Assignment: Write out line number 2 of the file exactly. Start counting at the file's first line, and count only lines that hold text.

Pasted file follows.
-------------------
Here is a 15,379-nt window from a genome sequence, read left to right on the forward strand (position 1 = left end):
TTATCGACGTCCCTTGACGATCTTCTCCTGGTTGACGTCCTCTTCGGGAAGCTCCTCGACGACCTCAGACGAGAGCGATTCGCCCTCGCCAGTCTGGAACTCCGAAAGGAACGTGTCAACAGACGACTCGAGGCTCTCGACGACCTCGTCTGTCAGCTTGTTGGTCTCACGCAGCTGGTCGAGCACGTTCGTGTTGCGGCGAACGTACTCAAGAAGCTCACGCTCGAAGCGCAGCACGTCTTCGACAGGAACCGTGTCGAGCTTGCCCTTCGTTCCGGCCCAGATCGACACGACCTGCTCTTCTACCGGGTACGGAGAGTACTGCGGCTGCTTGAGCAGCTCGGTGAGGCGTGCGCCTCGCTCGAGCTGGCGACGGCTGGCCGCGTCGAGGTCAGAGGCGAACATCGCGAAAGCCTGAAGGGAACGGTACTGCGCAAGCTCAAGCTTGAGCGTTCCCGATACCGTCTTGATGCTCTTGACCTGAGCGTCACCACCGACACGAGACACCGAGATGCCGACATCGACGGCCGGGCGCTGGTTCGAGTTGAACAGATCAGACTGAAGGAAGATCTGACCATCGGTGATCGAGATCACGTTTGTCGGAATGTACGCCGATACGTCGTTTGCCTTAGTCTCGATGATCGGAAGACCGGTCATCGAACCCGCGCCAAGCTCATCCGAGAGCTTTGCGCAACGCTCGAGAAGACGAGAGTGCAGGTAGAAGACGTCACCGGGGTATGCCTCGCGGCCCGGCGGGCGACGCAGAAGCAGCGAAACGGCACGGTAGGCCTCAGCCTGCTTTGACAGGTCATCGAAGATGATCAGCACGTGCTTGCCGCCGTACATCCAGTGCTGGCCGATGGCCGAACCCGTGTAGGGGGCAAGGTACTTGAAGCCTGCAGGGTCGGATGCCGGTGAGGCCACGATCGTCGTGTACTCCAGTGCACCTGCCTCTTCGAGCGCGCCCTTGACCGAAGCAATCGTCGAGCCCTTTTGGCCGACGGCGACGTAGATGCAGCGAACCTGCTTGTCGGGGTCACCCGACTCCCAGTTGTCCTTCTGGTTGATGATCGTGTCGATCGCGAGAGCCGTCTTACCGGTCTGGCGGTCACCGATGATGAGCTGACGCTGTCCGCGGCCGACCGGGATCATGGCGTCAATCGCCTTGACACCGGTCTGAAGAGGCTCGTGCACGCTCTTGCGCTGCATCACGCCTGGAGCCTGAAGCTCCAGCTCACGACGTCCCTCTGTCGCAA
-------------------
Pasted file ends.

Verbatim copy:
TTATCGACGTCCCTTGACGATCTTCTCCTGGTTGACGTCCTCTTCGGGAAGCTCCTCGACGACCTCAGACGAGAGCGATTCGCCCTCGCCAGTCTGGAACTCCGAAAGGAACGTGTCAACAGACGACTCGAGGCTCTCGACGACCTCGTCTGTCAGCTTGTTGGTCTCACGCAGCTGGTCGAGCACGTTCGTGTTGCGGCGAACGTACTCAAGAAGCTCACGCTCGAAGCGCAGCACGTCTTCGACAGGAACCGTGTCGAGCTTGCCCTTCGTTCCGGCCCAGATCGACACGACCTGCTCTTCTACCGGGTACGGAGAGTACTGCGGCTGCTTGAGCAGCTCGGTGAGGCGTGCGCCTCGCTCGAGCTGGCGACGGCTGGCCGCGTCGAGGTCAGAGGCGAACATCGCGAAAGCCTGAAGGGAACGGTACTGCGCAAGCTCAAGCTTGAGCGTTCCCGATACCGTCTTGATGCTCTTGACCTGAGCGTCACCACCGACACGAGACACCGAGATGCCGACATCGACGGCCGGGCGCTGGTTCGAGTTGAACAGATCAGACTGAAGGAAGATCTGACCATCGGTGATCGAGATCACGTTTGTCGGAATGTACGCCGATACGTCGTTTGCCTTAGTCTCGATGATCGGAAGACCGGTCATCGAACCCGCGCCAAGCTCATCCGAGAGCTTTGCGCAACGCTCGAGAAGACGAGAGTGCAGGTAGAAGACGTCACCGGGGTATGCCTCGCGGCCCGGCGGGCGACGCAGAAGCAGCGAAACGGCACGGTAGGCCTCAGCCTGCTTTGACAGGTCATCGAAGATGATCAGCACGTGCTTGCCGCCGTACATCCAGTGCTGGCCGATGGCCGAACCCGTGTAGGGGGCAAGGTACTTGAAGCCTGCAGGGTCGGATGCCGGTGAGGCCACGATCGTCGTGTACTCCAGTGCACCTGCCTCTTCGAGCGCGCCCTTGACCGAAGCAATCGTCGAGCCCTTTTGGCCGACGGCGACGTAGATGCAGCGAACCTGCTTGTCGGGGTCACCCGACTCCCAGTTGTCCTTCTGGTTGATGATCGTGTCGATCGCGAGAGCCGTCTTACCGGTCTGGCGGTCACCGATGATGAGCTGACGCTGTCCGCGGCCGACCGGGATCATGGCGTCAATCGCCTTGACACCGGTCTGAAGAGGCTCGTGCACGCTCTTGCGCTGCATCACGCCTGGAGCCTGAAGCTCCAGCTCACGACGTCCCTCTGTCGCAA